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Early Retirement Help - Allocation Plan
Old 01-31-2012, 01:20 AM   #1
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Early Retirement Help - Allocation Plan

Hi I am a 43 years old, single with no spouse or kids. I am located in NYC and looking at ‘retiring’ at 45. For me early retirement does not mean I quit working and never earn another dime. It just means that I work, where, how and with whom I want. I would mostly do freelance work on interesting projects.

However, any work income is considered a bonus and not required to make the retirement plan work. It just pays for expensive toys and adds a little buffer to the retirement plan.

I will be relocating to Florida to be closer to family and to escape NY state income taxes. I plan on taking the first two or three years completely off and then do interesting work as I find it. If there is a financial crisis that threatens the retirement plan I will simply go back to the grindstone until things are back in balance.

My father was in the military so started out with investing with USPAA/IRA straight out of college. Basic dollar cost averaging. I left everything on autopilot until about 5 years ago when I discovered John C Bogle and index funds and consolidated all my accounts with Vanguard. I like index funds because they make sense to me from a mathematical and rational viewpoint.

Up to now I’ve been a very aggressive with a total balance of 85% stocks and 15% bonds and need some help re-balancing the portfolio to a more conservative approach.

It seems to me that I actually am dealing with two portfolios early retirement (45-60/15 years) and retirement (60-90/30 years) I am thinking that the early retirement portfolio should be more conservative and the retirement portfolio be more aggressive.

Portfolio Goals:
1) Match general market returns.
2) Create simple allocation plan with a minimum of Vanguard index funds.
3) Portfolios should only need to be adjusted on a yearly basis.
4) Produce gross income of $40,000 in 2012 dollars cost adjusted for inflation with 90% success rate using firecalc.com

Current 2012 Early Retirement Portfolio - $473,977.98
$23,002.00 - Vanguard Total Bond Market Index Fund Admiral Shares (VBTLX)
$275,690.45 - Vanguard Total Stock Market Index Fund Admiral Shares(VTSAX)
$177,220.70 - TEMPLETON GROWTH FUND CLASS A (TEPLX) (international-USPAA/IRA)
$24,569.13 - Pioneer A (PIODX)
$21,000 - Cash Reserves (EmigrantDirect.com)

Current 2012 Retirement Portfolio - $476,208.25
$8,542.83 - Vanguard Growth Index Fund Investor Shares (VIGRX) - ROTH IRA

$40,199.19 - Vanguard Growth Index Fund Admiral Shares (VIGAX) - Standard IRA
$118,956.89 - Vanguard Total Bond Market Index Fund Admiral Shares (VBTLX) - Standard IRA
$211,620.76 - Vanguard Total Stock Market Index Fund Admiral Shares (VTSAX) - Standard IRA
$13,600.84 - Vanguard Extended Market Index Fund Admiral Shares (VEXAX) - Standard IRA

$1,887.42 - PIMCO Total Return Inst CL (PTTRX) - Fidelity 401k
$20,441.55 - Spartan International Index Fund (FSPSX) - Fidelity 401k
$37,662.42 - Vanguard Institutional Index Fund Institutional Plus Shares (VIIIX) - Fidelity 401k
$13,825.42 - Vanguard Mid-Cap Index Fund Institutional Shares (VMCIX) - Fidelity 401k
$9,470.93 - Vanguard Small-Cap Index Fund Institutional Shares (VSCIX) - Fidelity 401K

Expected 2014 Early Retirement Portfolio - $614,654.58
Expected 2014 Retirement Portfolio - $549,746.84

A few specific questions I have are:

Does it make sense to gradually convert my IRA to ROTH. I’m thinking partial conversions to keep me in the 25% bracket?

As is the Early retirement (first 15 years) would not be enough without either lowering the annual payout or by having some side income. I plan on having some side income but if I come up a year or two short would I be able to access my ROTH IRA penalty fee?

If I end up with extra money would I be able to still contribute to the ROTH IRA?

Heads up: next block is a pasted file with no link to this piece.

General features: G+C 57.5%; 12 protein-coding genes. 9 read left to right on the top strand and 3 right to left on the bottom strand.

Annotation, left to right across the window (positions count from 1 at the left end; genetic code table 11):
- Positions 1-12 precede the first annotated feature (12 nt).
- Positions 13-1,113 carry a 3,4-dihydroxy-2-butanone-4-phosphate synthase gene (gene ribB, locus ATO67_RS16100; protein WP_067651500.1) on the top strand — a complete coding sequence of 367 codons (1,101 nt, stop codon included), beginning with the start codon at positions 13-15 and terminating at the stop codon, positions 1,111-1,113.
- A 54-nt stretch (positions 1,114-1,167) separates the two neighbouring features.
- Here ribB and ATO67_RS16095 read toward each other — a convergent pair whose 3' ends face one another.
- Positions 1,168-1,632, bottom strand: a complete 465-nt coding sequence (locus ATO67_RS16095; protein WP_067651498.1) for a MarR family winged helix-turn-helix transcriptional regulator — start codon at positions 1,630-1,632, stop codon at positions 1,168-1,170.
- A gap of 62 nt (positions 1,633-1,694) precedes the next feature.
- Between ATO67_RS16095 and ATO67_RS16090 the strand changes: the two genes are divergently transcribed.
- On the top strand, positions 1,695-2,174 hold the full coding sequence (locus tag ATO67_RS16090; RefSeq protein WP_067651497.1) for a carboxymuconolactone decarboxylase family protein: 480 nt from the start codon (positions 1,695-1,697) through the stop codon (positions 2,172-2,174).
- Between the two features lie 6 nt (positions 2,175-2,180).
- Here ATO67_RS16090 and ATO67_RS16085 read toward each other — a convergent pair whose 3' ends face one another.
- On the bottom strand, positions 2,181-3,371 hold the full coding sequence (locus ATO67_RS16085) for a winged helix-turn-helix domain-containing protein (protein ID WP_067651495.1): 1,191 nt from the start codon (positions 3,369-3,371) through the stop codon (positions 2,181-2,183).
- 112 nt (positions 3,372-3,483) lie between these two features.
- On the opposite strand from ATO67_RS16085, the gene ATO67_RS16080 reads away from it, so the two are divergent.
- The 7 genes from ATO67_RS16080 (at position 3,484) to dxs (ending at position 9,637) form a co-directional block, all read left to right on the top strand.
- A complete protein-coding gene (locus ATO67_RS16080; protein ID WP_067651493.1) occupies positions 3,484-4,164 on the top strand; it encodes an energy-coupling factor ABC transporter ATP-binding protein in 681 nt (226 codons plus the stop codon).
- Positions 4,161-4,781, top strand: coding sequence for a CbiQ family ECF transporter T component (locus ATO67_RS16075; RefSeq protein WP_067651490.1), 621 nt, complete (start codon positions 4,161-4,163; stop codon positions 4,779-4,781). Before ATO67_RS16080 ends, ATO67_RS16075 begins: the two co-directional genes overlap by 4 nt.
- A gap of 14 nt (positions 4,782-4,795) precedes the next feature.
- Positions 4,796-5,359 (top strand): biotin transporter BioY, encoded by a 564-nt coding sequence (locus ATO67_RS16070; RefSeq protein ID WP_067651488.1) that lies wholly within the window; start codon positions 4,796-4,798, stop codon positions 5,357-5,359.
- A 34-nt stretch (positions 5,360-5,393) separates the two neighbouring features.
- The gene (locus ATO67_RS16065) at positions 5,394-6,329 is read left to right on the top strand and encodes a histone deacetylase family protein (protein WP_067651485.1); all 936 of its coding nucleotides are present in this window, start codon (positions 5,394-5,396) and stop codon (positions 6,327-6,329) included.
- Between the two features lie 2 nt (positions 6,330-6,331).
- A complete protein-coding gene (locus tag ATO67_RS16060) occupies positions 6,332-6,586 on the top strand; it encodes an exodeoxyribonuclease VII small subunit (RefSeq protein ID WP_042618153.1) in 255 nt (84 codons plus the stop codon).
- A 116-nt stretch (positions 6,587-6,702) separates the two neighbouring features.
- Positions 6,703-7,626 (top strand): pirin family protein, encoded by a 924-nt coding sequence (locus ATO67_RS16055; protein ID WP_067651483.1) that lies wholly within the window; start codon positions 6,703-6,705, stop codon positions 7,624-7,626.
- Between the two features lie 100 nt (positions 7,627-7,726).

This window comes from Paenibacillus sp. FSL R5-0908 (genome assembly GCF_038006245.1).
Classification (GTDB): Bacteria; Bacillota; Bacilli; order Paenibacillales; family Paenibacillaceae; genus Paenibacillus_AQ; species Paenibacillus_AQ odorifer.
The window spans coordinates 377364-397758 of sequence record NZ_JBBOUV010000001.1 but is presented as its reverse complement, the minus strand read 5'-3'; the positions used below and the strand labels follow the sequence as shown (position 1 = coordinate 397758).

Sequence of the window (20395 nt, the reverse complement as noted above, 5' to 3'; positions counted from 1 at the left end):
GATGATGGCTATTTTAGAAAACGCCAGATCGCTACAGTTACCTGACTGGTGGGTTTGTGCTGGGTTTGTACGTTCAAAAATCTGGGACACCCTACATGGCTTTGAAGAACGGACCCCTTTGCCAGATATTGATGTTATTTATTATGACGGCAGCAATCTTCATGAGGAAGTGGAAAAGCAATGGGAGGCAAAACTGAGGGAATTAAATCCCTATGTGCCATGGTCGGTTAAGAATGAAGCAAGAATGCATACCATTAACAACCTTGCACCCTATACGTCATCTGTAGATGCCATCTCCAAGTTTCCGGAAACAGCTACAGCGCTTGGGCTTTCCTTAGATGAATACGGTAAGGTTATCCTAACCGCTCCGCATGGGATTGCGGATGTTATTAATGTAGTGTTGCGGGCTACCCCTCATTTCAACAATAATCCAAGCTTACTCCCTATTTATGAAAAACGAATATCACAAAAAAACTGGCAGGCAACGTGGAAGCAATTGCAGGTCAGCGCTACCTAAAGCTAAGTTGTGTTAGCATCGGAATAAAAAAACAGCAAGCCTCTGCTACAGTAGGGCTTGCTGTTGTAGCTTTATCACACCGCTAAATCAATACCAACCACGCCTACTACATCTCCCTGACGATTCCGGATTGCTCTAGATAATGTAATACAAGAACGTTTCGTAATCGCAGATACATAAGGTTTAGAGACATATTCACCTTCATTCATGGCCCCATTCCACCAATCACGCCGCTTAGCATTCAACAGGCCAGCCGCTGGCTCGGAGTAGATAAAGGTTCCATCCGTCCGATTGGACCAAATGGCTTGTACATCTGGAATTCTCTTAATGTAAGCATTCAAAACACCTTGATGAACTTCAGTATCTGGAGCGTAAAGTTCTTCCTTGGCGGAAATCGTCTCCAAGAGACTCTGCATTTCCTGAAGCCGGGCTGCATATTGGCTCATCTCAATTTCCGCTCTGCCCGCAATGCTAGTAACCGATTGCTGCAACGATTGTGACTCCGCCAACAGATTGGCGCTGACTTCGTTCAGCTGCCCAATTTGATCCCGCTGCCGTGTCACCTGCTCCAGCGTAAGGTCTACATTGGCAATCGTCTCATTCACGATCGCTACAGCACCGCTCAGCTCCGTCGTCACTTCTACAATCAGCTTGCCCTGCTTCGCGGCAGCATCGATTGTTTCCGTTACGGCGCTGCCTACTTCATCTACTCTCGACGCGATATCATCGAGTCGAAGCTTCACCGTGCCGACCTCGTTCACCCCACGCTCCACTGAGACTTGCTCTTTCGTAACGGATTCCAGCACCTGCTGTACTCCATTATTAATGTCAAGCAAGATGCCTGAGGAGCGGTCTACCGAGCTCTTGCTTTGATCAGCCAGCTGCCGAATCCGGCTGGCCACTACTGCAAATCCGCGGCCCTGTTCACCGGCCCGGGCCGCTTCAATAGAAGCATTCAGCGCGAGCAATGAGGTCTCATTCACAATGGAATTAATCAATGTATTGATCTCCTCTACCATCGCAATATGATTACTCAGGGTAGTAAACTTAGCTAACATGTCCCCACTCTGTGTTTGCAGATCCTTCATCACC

Any ideas or help with would be greatly appreciated.
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Old 01-31-2012, 05:31 AM   #2
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Another forum is the place for these kinds of questions:
Bogleheads • View topic - Asking Portfolio Questions
Although, I would suggest that you use percentages and not actual dollar amounts when presenting your portfolio.

Why convert to Roth at 25%? Why not convert at 0%?

I do not like the idea of 2 buckets: early retirement and late retirement. Why not just one portfolio with the weighted average allocation of the two portfolios? It would be much simpler and much more flexible.
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Old 01-31-2012, 05:38 AM   #3
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Quote:
Originally Posted by erhelp
Hi I am a 43 years old, single with no spouse or kids. I am located in NYC and looking at ‘retiring’ at 45. For me early retirement does not mean I quit working and never earn another dime. It just means that I work, where, how and with whom I want. I would mostly do freelance work on interesting projects.

However, any work income is considered a bonus and not required to make the retirement plan work. It just pays for expensive toys and adds a little buffer to the retirement plan.

I will be relocating to Florida to be closer to family and to escape NY state income taxes. I plan on taking the first two or three years completely off and then do interesting work as I find it. If there is a financial crisis that threatens the retirement plan I will simply go back to the grindstone until things are back in balance.

My father was in the military so started out with investing with USPAA/IRA straight out of college. Basic dollar cost averaging. I left everything on autopilot until about 5 years ago when I discovered John C Bogle and index funds and consolidated all my accounts with Vanguard. I like index funds because they make sense to me from a mathematical and rational viewpoint.

Up to now I’ve been a very aggressive with a total balance of 85% stocks and 15% bonds and need some help re-balancing the portfolio to a more conservative approach.

It seems to me that I actually am dealing with two portfolios early retirement (45-60/15 years) and retirement (60-90/30 years) I am thinking that the early retirement portfolio should be more conservative and the retirement portfolio be more aggressive.

Portfolio Goals:
1) Match general market returns.
2) Create simple allocation plan with a minimum of Vanguard index funds.
3) Portfolios should only need to be adjusted on a yearly basis.
4) Produce gross income of $40,000 in 2012 dollars cost adjusted for inflation with 90% success rate using firecalc.com

Current 2012 Early Retirement Portfolio - $473,977.98
$23,002.00 - Vanguard Total Bond Market Index Fund Admiral Shares (VBTLX)